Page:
The Biggest Loser in November? TV News.

It’s the end of broadcast television news as we know it.  From Deadline Hollywood:

Only 69% of adults turned to the tube first for election news last month, the lowest percentage in at least 20 years, according to the weekly surveys taken for the Pew Research Center’s News Interest Index. The latest figure is  down from 72% four years ago, 78% in 2004, and 86% in 2000. Broadcasters are seeing the biggest losses. Just 32% of adults cited local TV news as their primary source for election news, down from 40% four years ago. The national nightly newscasts were down to 26% from 32%. 

It’s the usual suspects, of course:

Pew researchers say that the change is largely due to the fact that young adults consume news differently than do older people. For example, 45% of people over 65 primarily watch local TV newscasts to keep up with politics — but only 15% of those between 18 and 29 do so. Conversely, 29% of the young group looks to the Internet first vs 11% of those above retirement age.

Young people, internet, blah blah blah.  And yet, from the Hollywood Reporter, we learn this:

Today Nielsen credits FNC with a 144 percent advantage over MNSBC and a 147 percent advantage over CNN in total daily viewership — with slightly softer margins in primetime. In news’ coveted 25-54 demo, FNC bests CNN by 92 percent and MSNBC by 101 percent.

Fox News chairman and CEO Roger Ailes sounded off on the event in a statement. “We are extremely proud of the phenomenal achievement created by the hard work and talent of the FOX News Channel employees and recognize how difficult it is for a cable network to sustain this level of dominance for a decade,” he said. “America has clearly embraced fair and balanced news.”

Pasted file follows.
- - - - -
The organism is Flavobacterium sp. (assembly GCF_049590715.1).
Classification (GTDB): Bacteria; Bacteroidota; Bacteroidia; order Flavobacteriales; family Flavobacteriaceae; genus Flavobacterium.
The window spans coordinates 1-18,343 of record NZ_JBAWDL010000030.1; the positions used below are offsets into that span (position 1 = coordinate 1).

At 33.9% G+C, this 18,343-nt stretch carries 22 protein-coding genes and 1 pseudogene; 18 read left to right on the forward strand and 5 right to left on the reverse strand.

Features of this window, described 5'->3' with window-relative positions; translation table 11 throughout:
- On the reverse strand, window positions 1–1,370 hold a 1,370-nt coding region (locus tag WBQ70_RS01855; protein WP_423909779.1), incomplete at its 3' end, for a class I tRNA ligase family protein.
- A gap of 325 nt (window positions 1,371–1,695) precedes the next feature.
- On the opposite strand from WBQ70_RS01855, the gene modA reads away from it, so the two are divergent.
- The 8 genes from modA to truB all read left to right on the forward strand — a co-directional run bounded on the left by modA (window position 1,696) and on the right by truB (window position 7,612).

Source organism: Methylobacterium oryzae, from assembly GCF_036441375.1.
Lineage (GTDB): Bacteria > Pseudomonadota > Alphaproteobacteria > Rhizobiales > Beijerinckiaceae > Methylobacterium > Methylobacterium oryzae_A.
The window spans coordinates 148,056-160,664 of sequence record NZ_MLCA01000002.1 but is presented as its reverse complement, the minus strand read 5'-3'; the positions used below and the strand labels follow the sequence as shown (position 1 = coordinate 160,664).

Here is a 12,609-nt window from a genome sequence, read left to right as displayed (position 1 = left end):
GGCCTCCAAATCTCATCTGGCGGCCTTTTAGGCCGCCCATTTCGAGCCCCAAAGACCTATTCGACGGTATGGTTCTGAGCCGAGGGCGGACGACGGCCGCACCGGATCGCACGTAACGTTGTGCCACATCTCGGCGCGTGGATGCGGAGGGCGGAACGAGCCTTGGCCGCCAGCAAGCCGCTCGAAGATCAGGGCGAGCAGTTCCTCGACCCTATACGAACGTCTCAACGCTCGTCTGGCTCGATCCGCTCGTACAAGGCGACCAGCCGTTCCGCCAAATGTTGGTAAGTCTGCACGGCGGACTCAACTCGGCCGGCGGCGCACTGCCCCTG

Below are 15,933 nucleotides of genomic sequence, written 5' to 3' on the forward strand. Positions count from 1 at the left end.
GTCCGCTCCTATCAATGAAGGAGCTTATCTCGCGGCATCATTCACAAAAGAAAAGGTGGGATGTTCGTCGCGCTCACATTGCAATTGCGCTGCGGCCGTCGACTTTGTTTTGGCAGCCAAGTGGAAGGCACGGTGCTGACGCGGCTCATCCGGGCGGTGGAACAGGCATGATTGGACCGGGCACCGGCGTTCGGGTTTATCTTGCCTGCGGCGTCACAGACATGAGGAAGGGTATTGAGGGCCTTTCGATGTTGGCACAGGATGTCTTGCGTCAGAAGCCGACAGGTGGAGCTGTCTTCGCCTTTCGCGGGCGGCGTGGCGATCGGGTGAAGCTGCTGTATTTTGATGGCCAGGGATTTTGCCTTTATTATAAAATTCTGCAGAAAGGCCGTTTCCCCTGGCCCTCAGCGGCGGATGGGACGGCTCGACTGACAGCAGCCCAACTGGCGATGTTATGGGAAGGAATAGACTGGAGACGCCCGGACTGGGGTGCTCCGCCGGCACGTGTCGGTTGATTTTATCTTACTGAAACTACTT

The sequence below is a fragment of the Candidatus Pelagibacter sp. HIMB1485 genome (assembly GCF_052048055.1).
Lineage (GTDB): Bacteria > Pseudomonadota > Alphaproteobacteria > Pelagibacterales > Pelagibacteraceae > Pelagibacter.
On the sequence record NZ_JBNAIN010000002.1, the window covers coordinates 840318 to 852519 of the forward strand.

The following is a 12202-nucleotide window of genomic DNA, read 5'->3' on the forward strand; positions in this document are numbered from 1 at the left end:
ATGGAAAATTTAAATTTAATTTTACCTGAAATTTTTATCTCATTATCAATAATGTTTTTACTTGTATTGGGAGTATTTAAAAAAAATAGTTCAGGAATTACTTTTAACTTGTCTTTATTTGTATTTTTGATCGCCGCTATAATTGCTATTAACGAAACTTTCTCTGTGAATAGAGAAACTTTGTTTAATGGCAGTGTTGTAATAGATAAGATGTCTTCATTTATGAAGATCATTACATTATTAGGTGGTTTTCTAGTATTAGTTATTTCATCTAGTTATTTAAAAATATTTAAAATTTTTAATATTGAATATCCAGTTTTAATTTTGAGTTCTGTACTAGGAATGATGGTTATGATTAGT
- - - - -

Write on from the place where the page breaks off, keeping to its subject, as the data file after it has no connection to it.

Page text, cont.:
Known for its more conservative stable of commentators, Fox News has enjoyed particular success during the Republican primary stages of the 2012 election cycle. The net has topped cable competitors in caucus and primary coverage and has hosted two of the five most-watched debates, a statistic it only shares with ABC.

It’s true that the internet has taken a bite out of the television news business, and the newspaper business, too.  But both of those industries took a big bite out of themselves, by becoming increasingly removed from their customer, condescending to their viewers, and thinking of themselves as agents of “progressive change” rather than what they’re supposed to be, which is reporters of the facts.

I haven’t watched the network news in decades.  And — full disclosure — I don’t watch cable news, either, unless I’m on it and I want to see how fat I look on television.  I get my news from the internet, from news sites, and from three newspaper apps on the iPad.

In other words: why are they paying Brian Williams all of that money?

  1. Stuart Creque

     Why would anyone tune in to local news as their primary source of political coverage of anything other than local politics?

    Why would anyone tune in to local news primarily to see coverage of politics as opposed to local news and weather?

  2. DocJay

    “I haven’t watched the network news in decades.  And — full disclosure — I don’t watch cable news, either, unless I’m on it and I want to see how fat I look on television.  I get my news from the internet, from news sites, and from three newspaper apps on the iPad.”

    I was going to give you some dietary tips after that last Red Eye but I was too busy crying with laughter. 

  3. Stuart Creque
    Rob Long: In other words: why are they paying Brian Williams all of that money?

    The old Soviet era joke:

    Kosygin says to Brezhnev, “Why don’t we just let the Jews leave?  We don’t like them anyway.”

    Brezhnev says, “If we let the Jews go, we have to let the Georgians go.” “So?  Let them go.”